CALGARY — After a lethally dull summer campaign punctuated by ever more scandal, the race to succeed Alison Redford as Alberta’s premier is starting to become more interesting as it closes in on its final two weeks.
Jim Prentice, one of three candidates to become Alberta’s next premier, had an interesting idea last week. But like so many interesting ideas, once revealed it came under immediate assault.
Prentice announced last week that one of his first actions as premier would be to introduce term limits for members of the provincial legislature. Members of the Legislative Assembly would be limited to three terms; premiers would be limited to two.
Prentice has been out of elected politics since 2010 and perhaps didn’t appreciate how dangerous it is to reveal an opinion before it has been road-tested to the point of exhaustion. Although there are good reasons to support term limits, the blowback has been so fast and furious that he is already adding caveats.
Gaffes, bizarre promises, and even a possible police investigation are finally beginning to draw some attention away from the poisoned legacy of the beleaguered former premier.
So far, former federal cabinet minister Jim Prentice appears to have maintained the lead in a race that seems crafted specifically to avoid both outright flubs and the public’s interest. But that strategy may have backfired; enthusiasm for the campaign appears to be so marginal that some pollsters have warned that one of the two other candidates may be able to swoop in for the prize.
“The numbers are going to be way down, and like in a general election, numbers that are way down makes prediction much more difficult,” said Bruce Cameron, president of Return on Insight, a local polling firm. “A campaign that’s able to target a specific interest group or ethnic or cultural group … can change the results.”
The premier is decided by party members alone, making the coming leadership race far more significant in some ways than a general election. The province has now been under Progressive Conservative rule for 43 years, making it the longest-running government in Canadian history. The premier, the party and the policies of the province have, thus, always been decided at the party level.
This system also makes the actual decision-makers almost impossible to poll, Mr. Cameron said.
Instead, he has conducted a study of social media conversations that, he believes, offer “a good indication of the tone of the race itself.”
“What we found is that the degree of interest dropped off dramatically in June and July — until more revelations about Alison Redford were released,” he said, referring to the scathing auditor general’s report, which confirmed Ms. Redford used public resources inappropriately. “At that point, interest peaked again, but it was negative.”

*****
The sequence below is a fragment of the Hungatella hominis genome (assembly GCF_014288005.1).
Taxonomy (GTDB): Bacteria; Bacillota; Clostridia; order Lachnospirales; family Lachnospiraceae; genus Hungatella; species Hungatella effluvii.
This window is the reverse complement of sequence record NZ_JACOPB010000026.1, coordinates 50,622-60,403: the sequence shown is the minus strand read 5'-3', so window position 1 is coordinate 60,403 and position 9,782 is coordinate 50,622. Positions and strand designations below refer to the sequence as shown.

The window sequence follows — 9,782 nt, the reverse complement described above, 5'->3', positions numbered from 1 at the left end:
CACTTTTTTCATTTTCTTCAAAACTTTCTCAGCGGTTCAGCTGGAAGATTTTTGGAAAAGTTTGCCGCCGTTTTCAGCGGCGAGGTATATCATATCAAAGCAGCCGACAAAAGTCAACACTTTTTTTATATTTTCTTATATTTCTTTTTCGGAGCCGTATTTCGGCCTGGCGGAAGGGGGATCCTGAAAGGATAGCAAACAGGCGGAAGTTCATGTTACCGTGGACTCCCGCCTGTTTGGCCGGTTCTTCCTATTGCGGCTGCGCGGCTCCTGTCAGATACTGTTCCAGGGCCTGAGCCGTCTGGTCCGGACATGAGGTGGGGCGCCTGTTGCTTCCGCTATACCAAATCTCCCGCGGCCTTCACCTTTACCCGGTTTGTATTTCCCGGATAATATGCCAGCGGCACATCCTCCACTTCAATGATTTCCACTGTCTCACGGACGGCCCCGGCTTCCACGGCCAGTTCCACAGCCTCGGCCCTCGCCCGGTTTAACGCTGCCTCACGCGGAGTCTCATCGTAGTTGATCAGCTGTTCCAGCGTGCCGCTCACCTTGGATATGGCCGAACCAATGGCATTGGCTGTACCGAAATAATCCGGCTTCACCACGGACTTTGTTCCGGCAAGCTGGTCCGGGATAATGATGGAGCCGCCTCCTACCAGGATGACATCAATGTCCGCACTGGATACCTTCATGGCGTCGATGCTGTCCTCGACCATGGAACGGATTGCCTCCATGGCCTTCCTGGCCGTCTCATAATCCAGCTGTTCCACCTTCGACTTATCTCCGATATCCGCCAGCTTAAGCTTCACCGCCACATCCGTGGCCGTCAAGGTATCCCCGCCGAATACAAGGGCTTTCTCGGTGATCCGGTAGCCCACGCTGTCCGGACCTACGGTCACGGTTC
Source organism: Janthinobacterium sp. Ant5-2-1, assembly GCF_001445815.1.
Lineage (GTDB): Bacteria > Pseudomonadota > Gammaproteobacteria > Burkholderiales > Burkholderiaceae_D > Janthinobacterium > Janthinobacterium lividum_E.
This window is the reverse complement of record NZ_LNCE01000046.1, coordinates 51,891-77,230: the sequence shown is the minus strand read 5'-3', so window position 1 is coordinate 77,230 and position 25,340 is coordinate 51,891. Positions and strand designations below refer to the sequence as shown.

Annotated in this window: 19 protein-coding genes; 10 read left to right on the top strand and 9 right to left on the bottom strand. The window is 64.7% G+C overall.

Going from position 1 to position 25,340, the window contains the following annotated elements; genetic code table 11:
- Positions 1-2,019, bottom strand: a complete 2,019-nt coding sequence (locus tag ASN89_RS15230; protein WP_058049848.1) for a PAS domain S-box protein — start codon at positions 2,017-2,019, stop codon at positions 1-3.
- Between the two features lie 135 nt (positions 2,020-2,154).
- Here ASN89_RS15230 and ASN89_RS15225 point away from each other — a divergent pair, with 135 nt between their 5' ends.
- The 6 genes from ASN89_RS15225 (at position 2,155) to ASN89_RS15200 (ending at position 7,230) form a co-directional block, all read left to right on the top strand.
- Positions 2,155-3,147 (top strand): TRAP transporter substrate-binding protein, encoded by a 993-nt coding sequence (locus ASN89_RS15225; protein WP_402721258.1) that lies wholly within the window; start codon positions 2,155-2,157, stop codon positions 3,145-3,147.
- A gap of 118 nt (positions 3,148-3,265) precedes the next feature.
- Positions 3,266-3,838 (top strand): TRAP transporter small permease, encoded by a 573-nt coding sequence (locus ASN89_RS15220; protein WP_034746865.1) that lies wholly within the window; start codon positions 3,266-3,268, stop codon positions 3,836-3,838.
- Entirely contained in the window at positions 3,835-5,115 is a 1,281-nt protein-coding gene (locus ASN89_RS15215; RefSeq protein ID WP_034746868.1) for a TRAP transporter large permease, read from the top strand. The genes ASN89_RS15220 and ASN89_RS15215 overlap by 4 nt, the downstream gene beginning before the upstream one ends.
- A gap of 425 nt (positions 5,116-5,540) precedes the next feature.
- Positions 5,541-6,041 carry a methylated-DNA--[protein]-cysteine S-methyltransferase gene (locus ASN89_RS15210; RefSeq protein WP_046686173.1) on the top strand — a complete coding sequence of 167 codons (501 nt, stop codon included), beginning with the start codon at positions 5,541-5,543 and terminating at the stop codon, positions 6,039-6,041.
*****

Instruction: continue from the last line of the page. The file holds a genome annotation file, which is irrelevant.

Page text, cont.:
Recently the candidates, including Ric McIver and Thomas Lukaszuk, have managed to steer the conversation away from Ms. Redford.
However, Mr. Cameron said Mr. Prentice remains far-and-away the favourite, despite the fact that not all of the news coming out on his end has been positive.
Mr. Prentice received much criticism after he admitted he was giving away party memberships — normally they sell for $10 apiece.
Afterward, he also announced a bizarre plan to introduce legislation that would set term limits on MLAs. The announcement was heavily criticized as unconstitutional and Mr. Prentice has since stepped back, suggesting the same plan could be achieved through party policy rather than legislation.
In the meantime, Mr. Lukaszuk found himself under scrutiny when someone anonymously leaked his $20,000 overseas cell phone bill to the Edmonton Sun, couriered fraudulently under the name of a Calgary man.
Mr. Lukaszuk said the Calgary Police Service is investigating.
“Many people are working really hard [to make it look like] there is no leadership race, that this is some form of an acclamation. That’s what Albertans have been led to believe,” he said.
In fact, the cell phone chicanery may show that at least someone thinks Mr. Lukaszuk has a fighting chance.
“Well, I think we have a real three-way race right now. It didn’t start out that way, at least Albertans were led to believe it didn’t start out that way, but I think we are in the final 100 metres and it’s pretty head-to-head,” Mr. Lukaszuk added.
In the midst of this brewing drama, rumours are rampant that membership sales have been dismal — unsurprising considering the season and the scandal.
Pleading ignorance on the membership drive, Mr. McIver countered: “People take holidays during the summer. I don’t think that’s a big surprise. Like any campaign… the closer you get to decision day, the more heightened people’s attention is.”
Indeed, the first ballot is scheduled to be cast on Sept. 6.
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